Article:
A Dickensian Summer For US Soccer Ended Today With The Appointment of Jurgen Klinsmann, and one last plot twist: Hope.
By Neil W. Blackmon
It finally ended today. Not a five year era—no—that was Thursday’s news. No—it ended. The summer that wouldn’t end. The summer that reminded us how great we can be; how fleeting success is; how far we have to go. The summer of everything ended this afternoon at what can only fairly be called the most celebrated/anticipated press conference in the history of US Soccer- men or women. Jurgen Klinsmann officially met the American (and global, to an extent) soccer media as the new leader of the US Men’s National Team. And as he stood at the podium, wearing a slick SoCal suit and sneakers, one could only take a deep breath or two and think “It’s finally ended, this most torturous, most Dickensian of summers.
It was a summer with enough narrative to fill a whole World Cup cycle—and to think—it all happened in three months. To tell you the truth, we should have sensed the football gods weren’t smiling on us from the get-go. They weren’t, as many of us hoped, done treating us like an emotional tether bag after ripping our collective soul out late last June in South Africa. No—the Ghana defeat, while ample preamble, was just the proverbial tip of the iceberg. And we should have seen it coming. We should have sensed it when Stu Holden met Jonny Evans in a most unfortunate tackle late this spring and got the worst of it, ensuring he’d miss the Gold Cup. We should have sensed it when Benny Feilhaber suffered a leg injury a week before the Spain match, eliminating Bob Bradley’s most proven offensive option off the bench. We should have sensed it when our ladies lost a match this past April to England—a warning salvo to the psyche that made you wonder if they were quite good enough to finish the job. We should have seen so much of what transpired this summer coming. But how do you predict that type of raw, emotional rollercoaster? Sure, past can often be prologue—but for it to occur at that level and that scale is nothing short of shocking.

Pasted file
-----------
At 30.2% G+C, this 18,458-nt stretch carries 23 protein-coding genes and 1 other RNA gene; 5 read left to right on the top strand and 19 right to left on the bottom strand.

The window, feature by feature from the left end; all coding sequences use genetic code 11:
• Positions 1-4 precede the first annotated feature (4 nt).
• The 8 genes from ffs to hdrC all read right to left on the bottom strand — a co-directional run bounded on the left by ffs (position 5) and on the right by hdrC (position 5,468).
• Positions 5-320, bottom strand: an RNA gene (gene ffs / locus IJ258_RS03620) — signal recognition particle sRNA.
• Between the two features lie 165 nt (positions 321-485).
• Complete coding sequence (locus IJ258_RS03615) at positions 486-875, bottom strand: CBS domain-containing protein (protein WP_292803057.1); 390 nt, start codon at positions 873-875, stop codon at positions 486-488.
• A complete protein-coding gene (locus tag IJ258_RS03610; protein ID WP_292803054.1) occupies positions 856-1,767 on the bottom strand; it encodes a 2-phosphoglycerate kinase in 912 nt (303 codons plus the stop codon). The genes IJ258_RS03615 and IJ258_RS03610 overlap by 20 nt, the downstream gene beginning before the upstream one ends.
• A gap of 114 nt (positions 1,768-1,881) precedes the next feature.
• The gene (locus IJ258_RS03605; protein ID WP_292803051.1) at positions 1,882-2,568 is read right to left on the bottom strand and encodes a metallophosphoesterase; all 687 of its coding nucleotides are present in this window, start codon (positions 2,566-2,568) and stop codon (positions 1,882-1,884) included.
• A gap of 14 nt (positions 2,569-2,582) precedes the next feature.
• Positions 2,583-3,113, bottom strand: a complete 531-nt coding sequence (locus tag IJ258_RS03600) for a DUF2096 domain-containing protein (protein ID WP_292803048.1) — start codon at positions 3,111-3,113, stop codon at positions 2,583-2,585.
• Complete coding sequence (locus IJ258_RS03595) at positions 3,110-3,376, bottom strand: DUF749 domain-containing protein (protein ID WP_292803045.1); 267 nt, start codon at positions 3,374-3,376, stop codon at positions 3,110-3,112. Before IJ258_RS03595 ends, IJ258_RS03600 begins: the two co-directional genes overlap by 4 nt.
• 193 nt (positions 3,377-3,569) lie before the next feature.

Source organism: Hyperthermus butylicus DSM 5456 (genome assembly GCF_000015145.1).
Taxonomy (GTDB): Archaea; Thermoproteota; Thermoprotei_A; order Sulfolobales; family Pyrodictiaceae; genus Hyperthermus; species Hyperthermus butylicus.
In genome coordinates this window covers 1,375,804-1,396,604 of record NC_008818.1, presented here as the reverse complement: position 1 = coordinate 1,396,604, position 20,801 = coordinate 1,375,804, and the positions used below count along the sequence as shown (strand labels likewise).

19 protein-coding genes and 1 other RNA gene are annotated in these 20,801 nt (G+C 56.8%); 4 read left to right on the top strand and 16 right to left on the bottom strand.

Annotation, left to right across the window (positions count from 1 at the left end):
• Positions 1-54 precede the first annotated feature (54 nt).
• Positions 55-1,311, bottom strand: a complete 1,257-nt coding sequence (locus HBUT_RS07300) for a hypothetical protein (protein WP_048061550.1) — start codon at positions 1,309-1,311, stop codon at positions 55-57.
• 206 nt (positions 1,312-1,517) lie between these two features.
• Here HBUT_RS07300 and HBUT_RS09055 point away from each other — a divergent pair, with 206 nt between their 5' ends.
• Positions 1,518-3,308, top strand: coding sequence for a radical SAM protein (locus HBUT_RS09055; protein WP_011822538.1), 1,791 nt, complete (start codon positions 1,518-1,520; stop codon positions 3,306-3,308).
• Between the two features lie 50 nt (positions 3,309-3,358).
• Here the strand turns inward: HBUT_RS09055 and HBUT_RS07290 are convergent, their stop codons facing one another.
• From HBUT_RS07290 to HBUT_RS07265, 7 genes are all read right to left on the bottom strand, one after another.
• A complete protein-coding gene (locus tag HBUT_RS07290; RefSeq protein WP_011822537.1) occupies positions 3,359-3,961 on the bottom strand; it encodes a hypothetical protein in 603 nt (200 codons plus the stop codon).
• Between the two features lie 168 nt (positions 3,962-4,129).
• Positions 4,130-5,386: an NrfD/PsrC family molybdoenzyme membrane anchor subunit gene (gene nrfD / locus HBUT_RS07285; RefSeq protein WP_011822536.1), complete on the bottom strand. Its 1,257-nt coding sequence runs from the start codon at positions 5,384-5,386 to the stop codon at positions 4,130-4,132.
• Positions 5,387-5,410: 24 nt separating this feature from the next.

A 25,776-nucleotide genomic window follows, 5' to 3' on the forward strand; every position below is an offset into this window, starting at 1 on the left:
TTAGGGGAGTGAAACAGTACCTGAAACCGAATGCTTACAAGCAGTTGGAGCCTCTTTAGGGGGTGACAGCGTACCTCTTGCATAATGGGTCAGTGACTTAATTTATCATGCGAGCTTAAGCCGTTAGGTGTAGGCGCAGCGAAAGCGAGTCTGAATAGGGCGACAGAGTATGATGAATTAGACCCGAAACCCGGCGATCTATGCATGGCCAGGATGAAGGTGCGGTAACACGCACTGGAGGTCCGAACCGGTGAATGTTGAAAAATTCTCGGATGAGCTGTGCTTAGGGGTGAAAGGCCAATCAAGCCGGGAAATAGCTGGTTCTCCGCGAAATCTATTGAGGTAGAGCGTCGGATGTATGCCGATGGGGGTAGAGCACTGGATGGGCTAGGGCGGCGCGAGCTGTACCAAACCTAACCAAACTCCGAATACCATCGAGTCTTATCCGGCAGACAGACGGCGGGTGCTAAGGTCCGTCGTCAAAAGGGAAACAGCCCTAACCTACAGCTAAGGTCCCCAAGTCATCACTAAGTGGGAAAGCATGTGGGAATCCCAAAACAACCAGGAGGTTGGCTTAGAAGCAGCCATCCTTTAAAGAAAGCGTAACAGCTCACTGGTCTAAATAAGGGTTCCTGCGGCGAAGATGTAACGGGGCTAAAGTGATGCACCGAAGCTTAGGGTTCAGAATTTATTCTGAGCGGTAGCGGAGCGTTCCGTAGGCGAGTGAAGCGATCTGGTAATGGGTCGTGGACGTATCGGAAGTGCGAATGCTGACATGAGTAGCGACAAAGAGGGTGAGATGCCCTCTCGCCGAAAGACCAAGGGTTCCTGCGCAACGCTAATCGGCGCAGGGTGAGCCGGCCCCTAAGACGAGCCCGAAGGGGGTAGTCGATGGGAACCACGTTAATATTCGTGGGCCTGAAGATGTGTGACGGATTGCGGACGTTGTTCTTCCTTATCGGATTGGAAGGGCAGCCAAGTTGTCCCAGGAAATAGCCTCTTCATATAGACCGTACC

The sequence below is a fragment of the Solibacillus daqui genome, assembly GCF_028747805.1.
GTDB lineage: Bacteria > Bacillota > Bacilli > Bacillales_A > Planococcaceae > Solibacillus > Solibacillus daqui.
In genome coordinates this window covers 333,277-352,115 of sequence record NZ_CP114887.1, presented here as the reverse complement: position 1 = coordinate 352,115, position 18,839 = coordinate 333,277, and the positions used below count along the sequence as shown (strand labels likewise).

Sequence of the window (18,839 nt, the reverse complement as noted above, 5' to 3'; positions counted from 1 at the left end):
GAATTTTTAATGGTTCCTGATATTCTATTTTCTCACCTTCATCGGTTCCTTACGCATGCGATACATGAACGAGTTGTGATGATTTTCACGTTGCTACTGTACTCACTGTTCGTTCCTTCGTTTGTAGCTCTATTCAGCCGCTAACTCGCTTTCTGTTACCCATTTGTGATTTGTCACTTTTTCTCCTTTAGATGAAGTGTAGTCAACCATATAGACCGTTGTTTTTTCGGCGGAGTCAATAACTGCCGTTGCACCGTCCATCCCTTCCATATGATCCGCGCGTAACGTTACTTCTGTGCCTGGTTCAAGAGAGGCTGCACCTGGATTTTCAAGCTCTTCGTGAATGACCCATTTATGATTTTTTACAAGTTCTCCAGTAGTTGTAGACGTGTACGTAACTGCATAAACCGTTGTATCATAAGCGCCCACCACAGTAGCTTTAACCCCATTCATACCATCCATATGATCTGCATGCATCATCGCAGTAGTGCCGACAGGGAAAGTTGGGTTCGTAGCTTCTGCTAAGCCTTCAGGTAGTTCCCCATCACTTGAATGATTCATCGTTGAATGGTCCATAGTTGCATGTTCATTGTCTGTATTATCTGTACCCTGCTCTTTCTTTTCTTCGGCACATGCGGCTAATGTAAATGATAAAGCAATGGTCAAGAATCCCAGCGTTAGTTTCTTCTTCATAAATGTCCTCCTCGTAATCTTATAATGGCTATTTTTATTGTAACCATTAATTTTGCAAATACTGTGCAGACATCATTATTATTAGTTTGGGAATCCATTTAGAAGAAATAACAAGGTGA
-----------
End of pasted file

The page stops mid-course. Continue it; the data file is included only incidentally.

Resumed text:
There were the highest of highs and the dark, worn, tear-stained love letter lowest of lows. The summer (spring, really) began, of course, with unmitigated disaster- the failure of Thomas Rongen and his seemingly destined for brilliance U-20 side failing to qualify for the U-20 World Cup. How that happens in a country that overemphasizes results at the youth level was mind-blowing, and while some, like your writer, and more importantly, the President of US Soccer, blamed the coach—others blamed happenstance, an unfortunate draw, or player availability. Either way—it was an ominous beginning. But, as written above, it wasn’t as if we weren’t warned.
That late spring disaster bled into early summer and we were given a steady dose of abject panic– a miserable, ill-fated scheduling snafu and subsequent 4-0 drubbing at the hands of World Champion Spain coupled with a humbling, terrifying 2-1 defeat to Panama on home soil in Tampa during the Gold Cup group stages. Surely, things had to get better, one thought. One was right, at least for a week or two.